• Campaign BBQ with MP Mathyssen, Cheryl Miller, & Ward 7’s Josh Morgan

    Launching the Shawn Lewis for Ward 2 City Councillor Campaign with an east London backyard BBQ Meet & Greet, Shawn was joined by local Member of Parliament Irene Mathyssen, former City Councillor and past Conservative candidate Cheryl Miller and Ward 7’s Josh Morgan.

  • Time for Someone New to Represent Ward 2

    I’m literally on the wrong side of the tracks to be able to say I live in Ward 2. But arbitrary lines on a map don’t define community.  I’ve called east London’s Argyle neighbourhood home for more than 20 years.

    Argyle—or Ward 2—is where I work, shop, and play. It’s where my heart is. Home.

    For the past 12 years I’ve been privileged to work as the assistant to our Member of Parliament, Irene Mathyssen in her office on Dundas St., handling local priorities and needs while she has been working at the national level in Ottawa for us.

    In that role I have helped deliver millions of federal dollars to our area through:

    • Canada Summer Jobs funding for small business and non-profits, creating about 100 jobs a year
    • Accessibility Fund grants to help places like Trinity United Church to become accessible buildings for people with disabilities
    • New Horizons for Seniors funding to support social and recreational programs for seniors
    • Supporting City of London requests for federal funding to help with infrastructure building and repairs

    And helped businesses and individuals navigate federal departments to:

    • Get visitor visas for tourism projects to bring in foreign performers
    • Straighten out tax problems with Canada Revenue
    • Sort out delays in getting Employment Insurance Benefits

    For the past 5 years, I’ve spent most of my free time at the Argyle Arena, volunteering for London Bandits minor hockey. I may be terrible on the ice, but I love hockey and helping our kids grow and develop, not only as players, but as people. I’ve been a hockey fundraiser, parent rep, team manager and back-up trainer. I’m the team stats-keeper, website-updater, stick-taper, water bottle-filler and skate-tier.

    A member of the Argyle Community Association since 2008, I’ve served on the board of directors for the past two years.  First, as chair of infrastructure issues, I pushed for the new community centre in East Lion’s Park, the Kiwanis Park trail connection and pedestrian bridge over the CN Rail corridor and the Vimy Ridge Park project at the Hale St. Roundabout. Then, as chair of the board and continuing to work on those projects, I organized a community meeting and an online survey and took the results to put Argyle’s  transit concerns on the city hall agenda. Along with others, I went door to door and talked to residents about the proposed new strip club on Dundas St., then delivered a petition to City Hall expressing the community’s objections.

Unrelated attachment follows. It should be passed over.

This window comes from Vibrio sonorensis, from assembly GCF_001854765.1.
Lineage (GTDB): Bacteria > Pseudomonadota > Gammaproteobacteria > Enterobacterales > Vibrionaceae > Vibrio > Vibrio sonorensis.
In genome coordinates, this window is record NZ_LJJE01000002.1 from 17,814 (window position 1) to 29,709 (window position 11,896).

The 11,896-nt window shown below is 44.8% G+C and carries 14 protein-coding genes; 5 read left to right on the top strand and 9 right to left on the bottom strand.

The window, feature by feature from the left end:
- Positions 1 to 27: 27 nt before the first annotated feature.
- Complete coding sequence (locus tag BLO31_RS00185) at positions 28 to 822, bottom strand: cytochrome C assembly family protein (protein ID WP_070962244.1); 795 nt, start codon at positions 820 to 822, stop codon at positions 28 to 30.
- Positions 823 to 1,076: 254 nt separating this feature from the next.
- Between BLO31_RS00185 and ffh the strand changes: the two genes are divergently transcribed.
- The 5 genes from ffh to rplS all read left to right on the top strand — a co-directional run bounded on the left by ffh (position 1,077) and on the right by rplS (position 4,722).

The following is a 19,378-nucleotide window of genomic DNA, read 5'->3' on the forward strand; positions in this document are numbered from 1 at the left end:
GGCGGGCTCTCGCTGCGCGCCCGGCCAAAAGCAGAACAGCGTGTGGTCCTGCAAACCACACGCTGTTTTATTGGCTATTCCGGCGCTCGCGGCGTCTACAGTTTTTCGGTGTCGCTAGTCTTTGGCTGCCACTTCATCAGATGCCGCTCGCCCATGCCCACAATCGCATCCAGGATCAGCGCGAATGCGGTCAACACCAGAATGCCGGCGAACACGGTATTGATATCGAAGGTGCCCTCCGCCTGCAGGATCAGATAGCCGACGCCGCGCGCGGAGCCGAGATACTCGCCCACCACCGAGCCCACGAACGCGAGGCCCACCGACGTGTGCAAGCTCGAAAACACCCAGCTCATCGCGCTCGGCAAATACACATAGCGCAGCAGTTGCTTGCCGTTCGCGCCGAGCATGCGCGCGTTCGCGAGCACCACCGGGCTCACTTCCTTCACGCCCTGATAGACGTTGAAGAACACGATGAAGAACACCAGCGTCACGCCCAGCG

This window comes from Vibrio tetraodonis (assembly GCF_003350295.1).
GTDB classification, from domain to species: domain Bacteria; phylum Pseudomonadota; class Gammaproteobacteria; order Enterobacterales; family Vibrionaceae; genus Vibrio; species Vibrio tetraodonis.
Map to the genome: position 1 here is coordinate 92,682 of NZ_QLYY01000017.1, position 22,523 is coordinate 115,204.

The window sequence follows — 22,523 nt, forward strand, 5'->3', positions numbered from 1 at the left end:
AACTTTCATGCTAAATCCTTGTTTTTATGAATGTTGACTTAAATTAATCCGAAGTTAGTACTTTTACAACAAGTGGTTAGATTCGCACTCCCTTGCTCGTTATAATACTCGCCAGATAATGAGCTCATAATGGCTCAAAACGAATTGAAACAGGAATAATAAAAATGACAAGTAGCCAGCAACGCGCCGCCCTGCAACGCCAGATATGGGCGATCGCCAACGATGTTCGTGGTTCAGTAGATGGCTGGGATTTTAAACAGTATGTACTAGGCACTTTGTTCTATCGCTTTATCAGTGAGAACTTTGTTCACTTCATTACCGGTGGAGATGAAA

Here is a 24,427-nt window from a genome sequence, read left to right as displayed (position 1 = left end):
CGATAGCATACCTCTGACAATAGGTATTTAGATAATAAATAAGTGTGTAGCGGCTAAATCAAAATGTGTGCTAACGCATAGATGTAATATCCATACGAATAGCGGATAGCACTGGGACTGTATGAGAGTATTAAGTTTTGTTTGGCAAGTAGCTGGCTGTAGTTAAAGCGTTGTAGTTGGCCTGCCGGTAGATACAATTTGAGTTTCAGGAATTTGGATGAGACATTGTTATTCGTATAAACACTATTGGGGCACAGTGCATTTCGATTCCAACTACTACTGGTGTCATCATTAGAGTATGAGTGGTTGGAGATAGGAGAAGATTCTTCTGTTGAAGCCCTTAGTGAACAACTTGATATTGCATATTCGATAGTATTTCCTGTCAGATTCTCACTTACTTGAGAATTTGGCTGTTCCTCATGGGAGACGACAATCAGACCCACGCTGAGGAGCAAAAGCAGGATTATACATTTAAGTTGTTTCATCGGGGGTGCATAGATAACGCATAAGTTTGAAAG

It is important for a community to come together and have fun. I also worked to bring free events to Argyle residents, such as: Continue Reading

  • Better Transit, a To-Do List that isn’t all about BRT

     

    Let’s be honest eliminating poverty in a generation. Not something a City Council can do by itself. Bringing more jobs? Well, a city council can create a good environment for that to happen in again not something a city council can do on it’s own.

    But fixing transit…that folks is something that with leadership at City Council and through it at the London Transit Commission, that is something that can be done! Transit is something wholly under the city’s control. Continue Reading

  • Bus Rapid Transit, an Argyle Neighbourhood Viewpoint

    As chair of the Argyle Community Association, I have been pressing the City of London to hold public information sessions on the proposed Bus Rapid Transit (BRT) plan outside of the Central Library and in neighbourhoods where people live.  This week, BRT information  FINALLY came east of Highbury, when the Argyle Community Association hosted city staff at an information session at Clarke Road Secondary School.